Underage Drinking Crimes

Underage drinking can lead to a host of crimes. Minnesota has a 'zero-tolerance' policy, meaning anyone under the age of 21 cannot have a drop of alcohol in their system - except for limited circumstances. Most crimes associated with underage drinking are misdemeanor offenses, which carries a criminal penalty of 90 days in jail and/or a $1,000 fine. In some circumstances, though, it can lead to gross misdemeanor or even felony offenses, such as if an adult furnishes alcohol to a minor who ends up dying from drinking said alcohol.

Here is a list of offenses that are commonly associated with underage drinking (please follow the links to read more about a particular offense):

  • Minor Consumption - Simply put, a person under the age of 21 who has consumed alcohol.
  • Furnishing Alcohol to a Minor - An adult who unlawfully provides alcohol to a minor.
  • Underage Drinking and Driving - A minor who drives with any amount of alcohol in their system.
  • Illegal Possession of Alcohol by a Minor - It is illegal for a minor to possess alcohol with the intent to consume it anywhere besides their home.
  • It is illegal for a minor to enter an establishment where alcohol is sold for purposes of purchasing alcohol.
  • Fake Identification - It is illegal for a minor to claim they are older than 21 when they are not for purposes of purchasing alcohol.

It is important to remember that a minor does not turn 21 - under the law - until 8 a.m. on the morning of their birthday.

There are several defenses that may exist for these charges. Depending on the circumstances, a defendant may be able to claim that they only consumed alcohol in their home with their parent's consent. They may claim they did not have the requisite intent to commit the offense charged.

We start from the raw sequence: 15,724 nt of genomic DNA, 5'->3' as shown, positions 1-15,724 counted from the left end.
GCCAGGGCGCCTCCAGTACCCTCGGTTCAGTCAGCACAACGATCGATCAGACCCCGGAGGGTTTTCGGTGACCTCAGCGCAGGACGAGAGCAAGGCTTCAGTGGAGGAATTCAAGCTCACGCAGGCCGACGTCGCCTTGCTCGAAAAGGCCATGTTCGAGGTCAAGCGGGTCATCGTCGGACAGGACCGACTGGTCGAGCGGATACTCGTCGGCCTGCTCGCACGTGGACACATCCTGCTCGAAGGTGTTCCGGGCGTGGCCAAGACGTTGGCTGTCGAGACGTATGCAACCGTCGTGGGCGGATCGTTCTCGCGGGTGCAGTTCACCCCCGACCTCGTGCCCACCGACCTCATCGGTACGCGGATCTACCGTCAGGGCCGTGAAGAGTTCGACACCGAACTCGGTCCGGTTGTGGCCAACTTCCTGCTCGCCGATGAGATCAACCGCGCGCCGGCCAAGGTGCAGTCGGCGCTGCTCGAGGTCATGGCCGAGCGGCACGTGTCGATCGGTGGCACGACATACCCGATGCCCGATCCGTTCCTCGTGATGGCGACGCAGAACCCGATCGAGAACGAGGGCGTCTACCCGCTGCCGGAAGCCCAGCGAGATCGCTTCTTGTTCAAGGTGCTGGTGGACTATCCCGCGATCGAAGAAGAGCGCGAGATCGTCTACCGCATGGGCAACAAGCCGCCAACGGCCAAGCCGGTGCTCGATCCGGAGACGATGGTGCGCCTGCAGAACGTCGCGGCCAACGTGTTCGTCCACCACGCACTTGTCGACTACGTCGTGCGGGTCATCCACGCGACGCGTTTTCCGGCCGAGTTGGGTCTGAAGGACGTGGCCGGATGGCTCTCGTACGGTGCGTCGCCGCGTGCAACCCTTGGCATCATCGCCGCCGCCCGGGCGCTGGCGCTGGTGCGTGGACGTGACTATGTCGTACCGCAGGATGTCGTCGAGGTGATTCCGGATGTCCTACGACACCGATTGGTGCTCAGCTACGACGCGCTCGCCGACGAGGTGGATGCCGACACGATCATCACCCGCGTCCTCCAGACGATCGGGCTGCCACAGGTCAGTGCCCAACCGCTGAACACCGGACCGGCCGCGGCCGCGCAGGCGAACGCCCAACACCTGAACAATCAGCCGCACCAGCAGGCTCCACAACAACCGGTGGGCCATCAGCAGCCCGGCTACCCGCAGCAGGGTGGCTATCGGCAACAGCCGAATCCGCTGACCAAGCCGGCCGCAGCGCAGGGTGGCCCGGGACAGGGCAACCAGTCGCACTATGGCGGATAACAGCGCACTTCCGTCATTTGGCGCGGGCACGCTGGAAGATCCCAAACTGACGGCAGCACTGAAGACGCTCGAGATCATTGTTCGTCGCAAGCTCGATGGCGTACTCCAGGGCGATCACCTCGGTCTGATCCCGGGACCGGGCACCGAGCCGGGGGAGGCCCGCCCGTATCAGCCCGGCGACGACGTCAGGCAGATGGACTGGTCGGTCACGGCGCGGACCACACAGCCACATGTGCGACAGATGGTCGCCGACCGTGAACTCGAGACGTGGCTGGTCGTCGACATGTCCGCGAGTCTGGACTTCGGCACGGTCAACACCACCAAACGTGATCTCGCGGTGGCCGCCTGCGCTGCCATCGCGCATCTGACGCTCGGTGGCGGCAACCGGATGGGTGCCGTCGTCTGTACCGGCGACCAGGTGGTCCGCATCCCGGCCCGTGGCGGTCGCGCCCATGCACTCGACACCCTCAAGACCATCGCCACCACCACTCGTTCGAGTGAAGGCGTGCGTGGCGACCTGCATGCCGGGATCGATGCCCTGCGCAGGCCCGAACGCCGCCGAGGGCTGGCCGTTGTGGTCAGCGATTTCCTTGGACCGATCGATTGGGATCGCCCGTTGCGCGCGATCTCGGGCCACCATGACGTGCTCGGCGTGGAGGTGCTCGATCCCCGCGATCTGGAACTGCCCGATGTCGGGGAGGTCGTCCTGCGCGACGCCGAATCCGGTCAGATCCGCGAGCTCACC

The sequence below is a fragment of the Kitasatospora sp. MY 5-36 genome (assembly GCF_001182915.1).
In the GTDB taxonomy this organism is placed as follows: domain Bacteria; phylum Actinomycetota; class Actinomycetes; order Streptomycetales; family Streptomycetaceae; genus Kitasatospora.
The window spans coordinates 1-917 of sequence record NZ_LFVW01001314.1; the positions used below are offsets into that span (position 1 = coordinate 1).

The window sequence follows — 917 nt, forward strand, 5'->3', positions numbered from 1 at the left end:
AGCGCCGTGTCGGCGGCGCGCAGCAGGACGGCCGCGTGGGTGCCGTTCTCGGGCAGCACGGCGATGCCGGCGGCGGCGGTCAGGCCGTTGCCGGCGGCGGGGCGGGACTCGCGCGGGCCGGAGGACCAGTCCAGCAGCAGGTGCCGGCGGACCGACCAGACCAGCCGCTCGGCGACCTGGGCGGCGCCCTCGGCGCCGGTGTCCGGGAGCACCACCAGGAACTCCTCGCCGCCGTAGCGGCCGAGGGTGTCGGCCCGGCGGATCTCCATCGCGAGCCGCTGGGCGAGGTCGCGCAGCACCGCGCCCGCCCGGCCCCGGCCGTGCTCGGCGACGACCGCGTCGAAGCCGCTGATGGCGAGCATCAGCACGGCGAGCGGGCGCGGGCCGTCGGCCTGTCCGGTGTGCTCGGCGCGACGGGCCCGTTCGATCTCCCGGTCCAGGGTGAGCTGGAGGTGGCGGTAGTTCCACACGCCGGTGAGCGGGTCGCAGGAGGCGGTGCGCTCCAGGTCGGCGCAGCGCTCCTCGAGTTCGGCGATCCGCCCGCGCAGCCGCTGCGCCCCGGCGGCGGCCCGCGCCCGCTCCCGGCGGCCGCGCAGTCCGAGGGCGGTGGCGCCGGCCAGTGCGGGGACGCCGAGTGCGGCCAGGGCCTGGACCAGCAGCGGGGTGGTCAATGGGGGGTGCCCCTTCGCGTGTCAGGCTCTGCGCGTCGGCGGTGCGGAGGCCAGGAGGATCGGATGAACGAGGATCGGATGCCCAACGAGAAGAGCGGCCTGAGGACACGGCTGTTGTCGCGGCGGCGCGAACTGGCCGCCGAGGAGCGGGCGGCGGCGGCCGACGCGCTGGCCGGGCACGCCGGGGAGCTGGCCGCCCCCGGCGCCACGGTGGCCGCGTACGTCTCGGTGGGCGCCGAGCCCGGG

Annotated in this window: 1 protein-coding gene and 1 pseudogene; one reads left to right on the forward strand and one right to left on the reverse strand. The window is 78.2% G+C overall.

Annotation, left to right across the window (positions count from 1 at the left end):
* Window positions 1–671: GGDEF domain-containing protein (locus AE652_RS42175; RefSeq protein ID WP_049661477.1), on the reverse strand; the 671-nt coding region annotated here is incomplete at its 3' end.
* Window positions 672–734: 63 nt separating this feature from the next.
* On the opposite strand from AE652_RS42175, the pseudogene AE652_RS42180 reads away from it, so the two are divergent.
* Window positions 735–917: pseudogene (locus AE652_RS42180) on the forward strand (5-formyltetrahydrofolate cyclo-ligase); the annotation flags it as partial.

One key defense that minors and adults should know is that there is immunity from criminal charges when an emergency exists. A minor is not subject to criminal charges for minor consumption or illegal possession of alcohol IF the person contacts 911 to report that a person (themselves included) is in need of medical assistance for an immediate health or safety concern. If this occurs, the person who calls 911 must provide their name and contact information, remain on scene, and cooperate with authorities. This immunity applies equally to the person calling 911 and the person receiving medical assistance. The goal with this immunity is to encourage minors to contact authorities and get medical help in case of an emergency. The last thing we want is for them to be afraid to seek medical assistance when they need it most because they're concerned about getting charged.

In addition to the criminal penalties associated with underage drinking, the collateral consequences can be just as significant, if not worse. For instance, an underage drinking offense can lead to loss of scholarships, getting kicked off extra-curricular teams or activities, lost job opportunities, etc. The last thing a young person needs is a criminal record creating a red flag just when they're starting their life.

If you, a loved one, or a friend are facing an underage drinking charge, you need to contact us immediately. We are experienced and successful in avoiding long-lasting criminal convictions for our clients. Here is a sampling of the successful case results we've achieved for clients facing underage drinking charges.